Headstock Founder, Atheer Al-Salim says: “Through the power of music and shared experiences, our goal is to create change by changing the conversation around mental health. Music has a huge role to play in our physical, mental and emotional wellbeing and that applies now, more than ever.
Lockdown has forced us all to adapt, individually and collectively and that creates new pressures on our wellbeing. So we’re extremely grateful to both Andy Burnham and Sacha Lord for giving us the opportunity to use United We Stream as a platform to open up the conversation around mental health at a time when it’s needed most.”

United We Stream Greater Manchester is live every weekend, with a donations page where viewers can watch for free but can buy a ‘virtual ticket’ for whatever price they choose to enjoy the channel.
All proceeds from May 18th’s event will go to Manchester Mind (70%), and the city-region’s night-time economy, cultural organisations, Nordoff Robbins and the Greater Manchester Mayors Charity (30%)
Performances take place in artist’s homes, gardens, or from selected host venues around the region, making sure all performances adhere to government advice around isolating, distancing and infection control.

United We Stream executive producer, Sacha Lord said: “It’s a fact that statistically, people who work within the night time economy are more susceptible to mental health issues. When Headstock Festival first approached me regarding a United We Stream GM collaboration, everything seemed aligned. During this lockdown period, I am sadly confident that many people will be fighting with their own mental health. I just hope that this event can raise awareness, entertain and perhaps most importantly, raise funds to help those suffering.”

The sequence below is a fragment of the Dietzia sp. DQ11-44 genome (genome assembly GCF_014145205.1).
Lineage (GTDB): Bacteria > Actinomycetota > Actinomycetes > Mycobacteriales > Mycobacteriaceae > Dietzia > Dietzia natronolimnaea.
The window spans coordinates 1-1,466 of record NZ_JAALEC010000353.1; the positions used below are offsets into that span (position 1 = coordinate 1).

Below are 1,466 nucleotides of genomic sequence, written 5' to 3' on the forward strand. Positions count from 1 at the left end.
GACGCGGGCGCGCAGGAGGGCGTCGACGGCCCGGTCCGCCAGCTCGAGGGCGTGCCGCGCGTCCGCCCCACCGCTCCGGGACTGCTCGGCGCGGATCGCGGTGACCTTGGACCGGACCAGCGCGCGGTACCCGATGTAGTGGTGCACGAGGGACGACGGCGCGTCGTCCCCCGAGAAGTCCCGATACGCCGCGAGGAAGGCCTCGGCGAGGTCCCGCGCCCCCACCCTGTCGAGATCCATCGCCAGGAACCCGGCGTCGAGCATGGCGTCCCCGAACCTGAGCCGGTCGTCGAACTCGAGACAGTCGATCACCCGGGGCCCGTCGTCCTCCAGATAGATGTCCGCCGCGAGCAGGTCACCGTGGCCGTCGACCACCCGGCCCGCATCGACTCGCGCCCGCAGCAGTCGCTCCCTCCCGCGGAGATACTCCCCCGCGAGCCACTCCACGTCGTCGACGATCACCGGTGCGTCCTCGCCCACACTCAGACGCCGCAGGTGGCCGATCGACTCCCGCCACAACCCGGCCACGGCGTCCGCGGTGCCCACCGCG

“This is a difficult time for everyone at the moment, but we will all get through it together. It’s important to look after your own health and wellbeing and take time to look out for the mental health of others. We need to act together to combat social isolation and find ways for people to connect or interact. I would encourage everyone to keep in touch with their friends, families and neighbours via phone or video calls and to get in touch with any of the support services available.”

Elizabeth Simpson, CEO, Manchester Mind says: “We know now, more than ever, people are struggling with their mental health. We know that some people may be experiencing poor mental health for the first time, or existing conditions may be exacerbated. We appreciate this opportunity to strengthen our partnership with Headstock during Mental Health Awareness Week. We would like to remind the people of Manchester that we are here and ready to help. Please help us share this important message.”

Dave Haslam saw Joy Division live on several occasions and comments; “Ian Curtis was one of the greats; an amazing songwriter, and a charismatic performer. Bernard and Stephen’s thoughts and memories will paint a picture of him offstage too, as a bandmate and friend. It’s an honour to have a part to play in this celebration of Ian’s talent and his huge effect on so many lives.”